Prime Minister Jose Luis Rodriguez Zapatero holds up the Spanish banking industry as a model for other countries whose banks have gone under in the crisis. No Spanish banks have collapsed or required rescue of late but they have been hit by the credit crunch.

The Socialist government has made 150 billion euros ($192.4 billion) available for buying high-quality assets from banks and underwriting bank loans to get credit flowing again to businesses and consumers.

By Daniel Woolls in Madrid


Christopher Hart, Johannesburg-based chief economist at Investment Solutions, an international investment management company that specialises in South Africa, said he expects South Africa to stress that developing nations have suffered as a result of the financial crisis in the developed world. He says Africans are particularly concerned about protectionism.

By Donna Bryson in Johannesburg


Brazilian President Luiz Inacio Lula da Silva is insisting that big developing nations like Brazil must have a major role in drawing up new regulations for international finance, contending that rich nations set up the old system but failed to foresee or prevent the current crisis.

Silva also says the IMF and the World Bank must have their voting structure changed to give large developing nations more of a voice in decisions.

_ By Alan Clendening in Sao Paulo.


Mexican President Felipe Calderon is pushing for a globally coordinated response to the financial meltdown that would include stricter government regulation, more supervision of markets, greater transparency, and stimulus packages adopted by countries simultaneously. At the same time, Calderon has made clear that market dynamics must be preserved.

Mexico also wants the IMF to be strengthened and has lobbied for the expansion of the Financial Stability Forum, founded in 1999 by the Group of Seven leading industrialised countries to bolster the international financial system.

– By Julie Watson in Mexico City


Argentine President Cristina Fernandez is advocating ‘structural changes’ in financial institutions such as the IMF and the World Bank. Argentina has asked the IMF for short-term ‘loans without any strings attached’ to soften the effects of the global crisis.

Argentina also supports Brazil’s bid for more representation for emerging economies in international financial institutions. By Mayra Pertossi in Buenos Aires


Turkey’s Prime Minister, Recep Tayyip Erdogan, opposes a new standby deal with the IMF despite calls from businessmen, academics and market players. Erdogan says such a deal is not necessary and Turkey will not accept harsh conditions. Turkey has been holding talks with the IMF for a potential precautionary standby loan to partly address market worries. But the government is reluctant to sign a new deal and claims the economy was sound despite the global economic crisis.

By Selcan Hacaoglu in Ankara

Associated Press Report

How not to solve the global financial crisis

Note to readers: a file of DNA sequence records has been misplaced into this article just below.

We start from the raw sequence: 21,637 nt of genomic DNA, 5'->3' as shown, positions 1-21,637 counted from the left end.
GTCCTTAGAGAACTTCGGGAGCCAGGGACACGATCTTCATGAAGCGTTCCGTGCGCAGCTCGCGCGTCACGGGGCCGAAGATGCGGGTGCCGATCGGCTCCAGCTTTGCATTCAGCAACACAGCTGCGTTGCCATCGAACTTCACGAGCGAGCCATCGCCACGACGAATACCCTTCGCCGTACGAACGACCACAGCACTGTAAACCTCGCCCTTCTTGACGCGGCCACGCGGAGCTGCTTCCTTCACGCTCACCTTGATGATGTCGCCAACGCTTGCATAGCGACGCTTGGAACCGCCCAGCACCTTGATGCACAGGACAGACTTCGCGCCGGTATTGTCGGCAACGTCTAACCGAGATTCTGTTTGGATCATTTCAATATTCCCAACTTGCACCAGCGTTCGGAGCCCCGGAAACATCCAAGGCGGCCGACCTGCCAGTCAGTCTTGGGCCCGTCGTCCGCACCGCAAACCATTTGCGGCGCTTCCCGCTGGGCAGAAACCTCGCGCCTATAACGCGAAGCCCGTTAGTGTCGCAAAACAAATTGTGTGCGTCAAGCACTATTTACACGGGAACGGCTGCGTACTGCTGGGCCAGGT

A new report from a global group of think-tanks argues that the attempts by governments to intervene in the financial crisis have been counterproductive and it calls for clearer thinking on how to manage the risks inherent in the financial system.

The report entitled: “How not to solve a crisis” notes that: “Governments are terrible at allocating resources and their attempts to boost our economies will almost certainly backfire. Economic growth is the result of entrepreneurs identifying and filling niches by developing better products and production processes, thereby boosting production and productivity. In contrast, when governments throw money at the economy, they divert resources away from their most efficient and effective uses, undermining innovation and growth.”

It concludes that: “The best way to stimulate the economies of the world would be to reduce the number of overbearing taxes and regulations that currently inhibit the development and delivery of all manner of products and services.”

—The report recommends that as governments contemplate new policies to address the turmoil in financial markets, they should note that:

—Better mechanisms are needed to manage the failure of large financial institutions, some of which may now be both too big to fail and also too big to rescue.

—Open ended guarantees to depositors and other counterparties are expensive and unsustainable in the longer term.

—The rights and hierarchy of investors across the capital structure should be clear and honoured ” not subject to arbitrary alteration by government.

—Closer attention to the rights of collateral providers and custodians in the case of failures can limit systemic risks.

—Hedge fund failures have not created systemic risks in this crisis and they should not be a target of policy action.

—Ad-hoc bailouts should be avoided, since they create ever expanding demands for further intervention.

—Much more thought needs to be given to the unintended consequences of over strict capital rules, rating agency privileges and rating based limits on pension investments.